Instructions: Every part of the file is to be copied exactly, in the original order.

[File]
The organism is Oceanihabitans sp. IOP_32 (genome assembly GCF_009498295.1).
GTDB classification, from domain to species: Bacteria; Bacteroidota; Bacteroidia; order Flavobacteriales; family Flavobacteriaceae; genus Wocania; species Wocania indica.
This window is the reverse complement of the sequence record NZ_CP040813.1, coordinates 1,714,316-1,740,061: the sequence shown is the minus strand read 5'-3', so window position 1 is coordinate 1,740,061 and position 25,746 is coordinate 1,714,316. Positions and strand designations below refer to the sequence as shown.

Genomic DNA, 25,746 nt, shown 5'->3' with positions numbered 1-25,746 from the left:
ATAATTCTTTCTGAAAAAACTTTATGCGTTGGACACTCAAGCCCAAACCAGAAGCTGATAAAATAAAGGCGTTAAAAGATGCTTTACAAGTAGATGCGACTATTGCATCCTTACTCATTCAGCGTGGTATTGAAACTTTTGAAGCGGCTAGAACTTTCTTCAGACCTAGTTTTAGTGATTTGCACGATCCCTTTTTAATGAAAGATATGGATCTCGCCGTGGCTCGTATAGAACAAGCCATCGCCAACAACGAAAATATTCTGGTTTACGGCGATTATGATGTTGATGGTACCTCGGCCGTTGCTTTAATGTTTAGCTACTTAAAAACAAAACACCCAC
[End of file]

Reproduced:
The organism is Oceanihabitans sp. IOP_32 (genome assembly GCF_009498295.1).
GTDB classification, from domain to species: Bacteria; Bacteroidota; Bacteroidia; order Flavobacteriales; family Flavobacteriaceae; genus Wocania; species Wocania indica.
This window is the reverse complement of the sequence record NZ_CP040813.1, coordinates 1,714,316-1,740,061: the sequence shown is the minus strand read 5'-3', so window position 1 is coordinate 1,740,061 and position 25,746 is coordinate 1,714,316. Positions and strand designations below refer to the sequence as shown.

Genomic DNA, 25,746 nt, shown 5'->3' with positions numbered 1-25,746 from the left:
ATAATTCTTTCTGAAAAAACTTTATGCGTTGGACACTCAAGCCCAAACCAGAAGCTGATAAAATAAAGGCGTTAAAAGATGCTTTACAAGTAGATGCGACTATTGCATCCTTACTCATTCAGCGTGGTATTGAAACTTTTGAAGCGGCTAGAACTTTCTTCAGACCTAGTTTTAGTGATTTGCACGATCCCTTTTTAATGAAAGATATGGATCTCGCCGTGGCTCGTATAGAACAAGCCATCGCCAACAACGAAAATATTCTGGTTTACGGCGATTATGATGTTGATGGTACCTCGGCCGTTGCTTTAATGTTTAGCTACTTAAAAACAAAACACCCAC